As for the fact she's using self-tanner instead of pitch — when it comes to blackface, you don't get points for accuracy.
In conclusion, Archer is a fun show and I’m glad your friend watches it.
Last week while I was searching for a file on the server at my office, I stumbled upon a presentation that was created by my supervisor and shown to upper management. This presentation detailed my supervisor's thoughts about each member of my team, and contained a chart in which we were all points rating us from "Sucks" to "Awesome." All my interactions with my supervisor over the last year and a half have been very complimentary of my performance. Her comments in this presentation addressed things that I had never heard before and that directly contradicted the promises that have been made to keep me happy at my job. There were also some pretty belittling comments about my co-workers, which based on my observations and how highly people think of them in our office, seem to be untrue. I would at least bet that these "issues" haven't been addressed with them either. I am considering not letting my co-workers know of the file's existence. Is that okay?
While it was supremely unprofessional of your boss to leave this file on an unsecured server where any employee with a heart full of gold and a brain full of marshmallows could stumble upon it, I dare say your coworkers would not be shocked and hurt to learn their manager was assessing their performance and sharing that information with supervisors. That's how businesses operate. An office is not an intramural kickball team where everyone gets to play by virtue of showing up for the games.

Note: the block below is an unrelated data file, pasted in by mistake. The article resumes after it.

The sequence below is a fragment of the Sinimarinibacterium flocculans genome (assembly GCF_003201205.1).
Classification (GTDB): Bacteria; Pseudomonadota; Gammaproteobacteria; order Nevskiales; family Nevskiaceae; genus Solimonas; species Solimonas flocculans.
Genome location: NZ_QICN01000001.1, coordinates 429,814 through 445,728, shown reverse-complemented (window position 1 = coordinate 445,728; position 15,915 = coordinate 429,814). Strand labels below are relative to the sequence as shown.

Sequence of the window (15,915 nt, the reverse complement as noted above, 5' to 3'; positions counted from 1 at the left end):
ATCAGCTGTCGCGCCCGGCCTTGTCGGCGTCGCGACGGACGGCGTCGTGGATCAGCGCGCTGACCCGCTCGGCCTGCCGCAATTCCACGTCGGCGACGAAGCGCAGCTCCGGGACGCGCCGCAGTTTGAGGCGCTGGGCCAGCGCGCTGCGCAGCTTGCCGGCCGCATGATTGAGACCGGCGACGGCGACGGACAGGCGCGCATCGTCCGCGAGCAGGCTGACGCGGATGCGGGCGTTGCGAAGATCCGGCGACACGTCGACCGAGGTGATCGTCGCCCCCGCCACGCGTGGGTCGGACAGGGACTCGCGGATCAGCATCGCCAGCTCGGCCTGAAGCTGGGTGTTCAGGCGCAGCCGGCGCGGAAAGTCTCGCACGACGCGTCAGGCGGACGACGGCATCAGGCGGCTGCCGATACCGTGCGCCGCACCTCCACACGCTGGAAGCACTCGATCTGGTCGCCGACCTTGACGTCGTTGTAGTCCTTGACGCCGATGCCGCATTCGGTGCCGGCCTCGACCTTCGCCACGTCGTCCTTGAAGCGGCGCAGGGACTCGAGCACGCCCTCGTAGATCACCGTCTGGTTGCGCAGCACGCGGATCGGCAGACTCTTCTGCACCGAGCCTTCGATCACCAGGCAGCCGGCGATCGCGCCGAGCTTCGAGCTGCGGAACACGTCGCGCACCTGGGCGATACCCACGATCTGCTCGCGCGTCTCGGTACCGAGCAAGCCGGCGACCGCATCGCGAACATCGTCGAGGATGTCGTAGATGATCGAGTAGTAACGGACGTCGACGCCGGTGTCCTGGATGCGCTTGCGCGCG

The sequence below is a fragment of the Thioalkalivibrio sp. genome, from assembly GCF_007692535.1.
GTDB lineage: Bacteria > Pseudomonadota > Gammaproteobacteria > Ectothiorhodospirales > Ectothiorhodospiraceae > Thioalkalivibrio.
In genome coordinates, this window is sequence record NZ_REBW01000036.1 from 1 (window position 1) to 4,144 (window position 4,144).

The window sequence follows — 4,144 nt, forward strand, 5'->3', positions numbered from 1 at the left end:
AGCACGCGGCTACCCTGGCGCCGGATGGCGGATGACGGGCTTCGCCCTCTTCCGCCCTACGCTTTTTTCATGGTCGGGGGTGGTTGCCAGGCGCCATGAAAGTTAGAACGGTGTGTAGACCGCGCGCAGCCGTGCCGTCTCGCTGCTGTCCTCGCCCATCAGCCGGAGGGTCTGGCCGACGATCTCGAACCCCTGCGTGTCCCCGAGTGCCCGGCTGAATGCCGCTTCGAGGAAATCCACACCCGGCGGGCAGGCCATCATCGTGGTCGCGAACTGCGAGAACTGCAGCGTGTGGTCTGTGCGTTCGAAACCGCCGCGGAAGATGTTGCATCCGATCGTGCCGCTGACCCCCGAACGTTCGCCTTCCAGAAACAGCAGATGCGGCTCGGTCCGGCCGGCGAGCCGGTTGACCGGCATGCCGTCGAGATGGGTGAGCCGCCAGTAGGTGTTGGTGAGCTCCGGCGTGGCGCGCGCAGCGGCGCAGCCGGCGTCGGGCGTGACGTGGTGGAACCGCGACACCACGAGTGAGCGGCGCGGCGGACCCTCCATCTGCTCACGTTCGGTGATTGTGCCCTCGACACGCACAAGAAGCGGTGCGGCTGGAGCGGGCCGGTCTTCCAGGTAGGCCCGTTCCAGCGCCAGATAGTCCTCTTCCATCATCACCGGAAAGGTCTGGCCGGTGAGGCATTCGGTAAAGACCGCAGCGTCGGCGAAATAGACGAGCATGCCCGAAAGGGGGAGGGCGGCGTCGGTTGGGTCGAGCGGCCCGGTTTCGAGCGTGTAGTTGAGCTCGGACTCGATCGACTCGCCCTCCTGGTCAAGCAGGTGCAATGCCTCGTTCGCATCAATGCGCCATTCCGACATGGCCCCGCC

While "sucks" and "awesome" make for indelicate shorthand (your supervisor does not sound like the brightest crayon in the knife shed), they're just terms used to sketch out a broad spectrum against which the group can be evaluated quickly and relatively. Even if the words had been "skilled" and "needs improvement," at the end of the day, they still would have meant "awesome" and "sucks."
If the file shows that what you've been told to keep you happy in your job was a direct lie: That sucks. You should start looking for a new job and seriously consider discreetly cluing your coworkers in to the fact that management is fucking them over.
If it shows that some people just don't have the talent or the inclination to earn "awesome" grades as employees: That's life. There are people in every office who are widely liked. Just because someone is super fun and popular doesn't mean they're good at their job. (By the same token, people who no one likes have a lot of time to get good at their jobs because no one is talking to them. NERDS.)
Maybe your boss has been positive and encouraging in your interactions in the hopes this tactic would help improve your job performance. If so, how fortunate you stumbled across this document outlining your boss' exact criticisms of you. Now when you alter your performance, it won't be because your boss complained, but because you just magically got better. You get to read the mean letter passed behind your back in study hall, and use it to your advantage.
If the file is an evaluation rather than actionable evidence of misdoing on your boss' part, what is the upside for you in sharing it? Becoming some sort of watercooler Julian Assange? A populist hero for the people who suck? If management don't think much of your performance now, that's not going to change once you've run around sowing unrest among your coworkers. If the fact they're keeping tabs bothers you enough, start looking for a new job while you can still get a decent reference from your current supervisor - it's not going to get better once you start leaking internal documents.
Submit your "Thatz Not Okay" questions (max: 200 words) here. Image via Archer/FX.